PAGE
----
A software routine that is part of the operating system or network control program which performs the storing/retrieving or transmitting/receiving of data. It is also responsible for detecting a bad transfer of data caused by hardware or network malfunction and correcting it if possible. See also access mode.|
Disk Access Methods
Indexed access methods are widely used to keep track of records in a file and files on disk. The index is a table of contents with pointers to the location of each file on the disk or each record within the file. A common approach is the indexed sequential access method (ISAM), which uses an index in sequential order that points to records stored in random order. For fastest retrieval, there direct access methods convert the record's identifying field, such as account number, into a physical storage address. The pure sequential method may also be used if direct access is not required. See ISAM, direct access method and sequential access method.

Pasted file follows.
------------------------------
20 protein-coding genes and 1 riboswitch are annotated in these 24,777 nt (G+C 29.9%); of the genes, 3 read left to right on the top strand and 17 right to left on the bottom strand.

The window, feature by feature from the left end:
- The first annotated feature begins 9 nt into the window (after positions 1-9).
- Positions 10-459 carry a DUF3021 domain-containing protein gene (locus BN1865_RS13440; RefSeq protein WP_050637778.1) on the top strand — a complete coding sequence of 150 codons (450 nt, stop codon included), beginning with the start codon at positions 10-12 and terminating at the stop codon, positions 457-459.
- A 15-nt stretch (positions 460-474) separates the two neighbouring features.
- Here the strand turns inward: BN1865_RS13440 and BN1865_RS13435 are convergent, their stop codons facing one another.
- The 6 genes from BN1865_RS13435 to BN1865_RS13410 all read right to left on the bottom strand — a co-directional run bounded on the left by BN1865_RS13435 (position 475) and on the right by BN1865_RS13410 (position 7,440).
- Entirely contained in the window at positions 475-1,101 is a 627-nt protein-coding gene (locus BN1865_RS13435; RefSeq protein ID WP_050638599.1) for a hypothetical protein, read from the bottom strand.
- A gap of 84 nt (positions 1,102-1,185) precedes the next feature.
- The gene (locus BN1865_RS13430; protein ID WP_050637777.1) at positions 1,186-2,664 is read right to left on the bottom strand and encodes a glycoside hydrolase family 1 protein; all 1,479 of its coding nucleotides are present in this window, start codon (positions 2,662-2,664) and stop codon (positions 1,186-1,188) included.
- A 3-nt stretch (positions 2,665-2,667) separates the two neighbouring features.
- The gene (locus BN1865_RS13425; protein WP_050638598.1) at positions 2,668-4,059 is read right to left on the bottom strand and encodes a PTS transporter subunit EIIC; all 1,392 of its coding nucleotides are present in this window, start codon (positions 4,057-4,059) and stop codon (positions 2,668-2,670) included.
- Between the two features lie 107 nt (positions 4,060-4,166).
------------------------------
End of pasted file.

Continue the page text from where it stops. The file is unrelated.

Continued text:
Communications Access Methods
Local area network (LAN) access methods, such as CSMA/CD in Ethernet, transfer data to and from connected computers on the network. These methods reference layers 1 and 2 of the OSI model. See CSMA/CD.
Mainframe access methods, such as IBM's TCAM and VTAM, transfer data between a host computer and remote terminals. These routines place the data into frames with appropriate control codes and reference layers 3, 4 and 5 of the OSI model. See TCAM and VTAM.
Tape Access Methods
Tapes use the sequential access method (SAM), which keeps records in order by a key field such as account number. Each record must be compared to find the desired one. Modern drives allow fast forwarding to index points where different groups of records are stored. This provides a direct access capability to sections of the tape, although very slow by comparison to disks.